Negotiating the Price of Your Next Car

New cars are so much fun. There’s the excitement of having a car that no one else has owned before, that new car smell, knowing that it’s under warranty, and the dreams of customizing it to make it your own. There’s nothing about a new car that isn’t fun except the process of buying it.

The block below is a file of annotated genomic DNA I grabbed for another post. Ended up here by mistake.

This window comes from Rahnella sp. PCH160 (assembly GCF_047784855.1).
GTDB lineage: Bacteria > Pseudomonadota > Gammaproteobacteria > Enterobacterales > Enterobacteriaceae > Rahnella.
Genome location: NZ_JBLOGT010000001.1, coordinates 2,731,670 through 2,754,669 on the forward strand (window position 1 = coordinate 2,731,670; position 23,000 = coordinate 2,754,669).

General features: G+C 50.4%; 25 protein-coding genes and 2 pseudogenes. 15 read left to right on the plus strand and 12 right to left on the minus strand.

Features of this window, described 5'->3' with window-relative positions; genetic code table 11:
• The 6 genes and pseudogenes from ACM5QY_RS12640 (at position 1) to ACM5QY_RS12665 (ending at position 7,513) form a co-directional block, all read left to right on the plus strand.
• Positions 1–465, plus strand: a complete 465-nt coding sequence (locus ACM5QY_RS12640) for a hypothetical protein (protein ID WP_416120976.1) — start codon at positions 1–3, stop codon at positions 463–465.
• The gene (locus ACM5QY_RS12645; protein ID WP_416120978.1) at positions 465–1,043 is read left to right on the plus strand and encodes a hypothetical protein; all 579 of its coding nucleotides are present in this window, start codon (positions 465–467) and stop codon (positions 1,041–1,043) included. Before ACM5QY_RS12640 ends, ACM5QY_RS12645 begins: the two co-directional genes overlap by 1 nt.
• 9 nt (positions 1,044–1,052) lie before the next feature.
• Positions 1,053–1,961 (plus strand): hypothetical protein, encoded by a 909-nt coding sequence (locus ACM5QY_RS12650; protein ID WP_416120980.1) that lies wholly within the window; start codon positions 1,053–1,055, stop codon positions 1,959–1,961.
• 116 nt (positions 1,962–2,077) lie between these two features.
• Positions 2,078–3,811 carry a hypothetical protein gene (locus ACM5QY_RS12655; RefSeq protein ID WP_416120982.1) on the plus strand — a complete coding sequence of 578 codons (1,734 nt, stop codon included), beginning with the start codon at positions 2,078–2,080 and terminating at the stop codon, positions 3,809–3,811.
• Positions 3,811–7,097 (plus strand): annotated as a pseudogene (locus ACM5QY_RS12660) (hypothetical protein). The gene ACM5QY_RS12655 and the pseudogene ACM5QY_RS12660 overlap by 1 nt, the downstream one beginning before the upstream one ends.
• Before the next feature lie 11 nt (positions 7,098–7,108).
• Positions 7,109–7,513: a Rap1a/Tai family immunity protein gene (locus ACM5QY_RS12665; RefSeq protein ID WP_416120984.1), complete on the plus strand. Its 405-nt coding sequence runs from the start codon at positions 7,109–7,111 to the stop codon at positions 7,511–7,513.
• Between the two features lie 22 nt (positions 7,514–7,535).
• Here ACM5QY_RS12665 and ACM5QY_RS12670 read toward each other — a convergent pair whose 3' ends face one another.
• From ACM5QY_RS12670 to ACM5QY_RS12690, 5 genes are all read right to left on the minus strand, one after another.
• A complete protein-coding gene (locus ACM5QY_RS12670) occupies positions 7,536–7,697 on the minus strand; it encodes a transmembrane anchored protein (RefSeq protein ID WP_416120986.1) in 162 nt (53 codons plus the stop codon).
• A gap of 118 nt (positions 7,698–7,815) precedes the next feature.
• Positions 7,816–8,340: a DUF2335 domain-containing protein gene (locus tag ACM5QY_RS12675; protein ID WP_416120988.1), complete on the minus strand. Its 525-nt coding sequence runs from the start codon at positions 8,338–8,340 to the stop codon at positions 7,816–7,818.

You walk on the lot, and almost immediately you’re attacked by the powerless lot rat. He welcomes you to the dealership and asks you what you’re looking for, to which you inevitably reply, “i’m just looking”. At this point he says, “ok” and just walks away to let you look, right? If you’ve ever bought a new car before then you’re probably laughing too hard to read this after that last question. Understand that the ultimate goal of the salesman on the lot is to get you inside the dealership, so he’ll be right there with you, asking questions the whole time, until he gets you to follow him in. Once you’re in there his manager will talk to you and prequalify you a bit before sending you on a test drive. After you get back from the test drive it’s time for the salesman to get on your side and help you fight the evil manager for a price you can afford, not a price that you want, and they’re very good at getting every penny out of you. At this point you’re telling the salesman that you have to leave soon to try to hurry him up, but who cares if you’re already in love with the car you’re getting and you’ve already agreed on a price. You don’t really have to leave and they know it, and since they have the keys to your trade in and they’ve driven it around to the other side of the building, they know that you’re not going anywhere until you talk to a manager that will assure you that it won’t be much longer.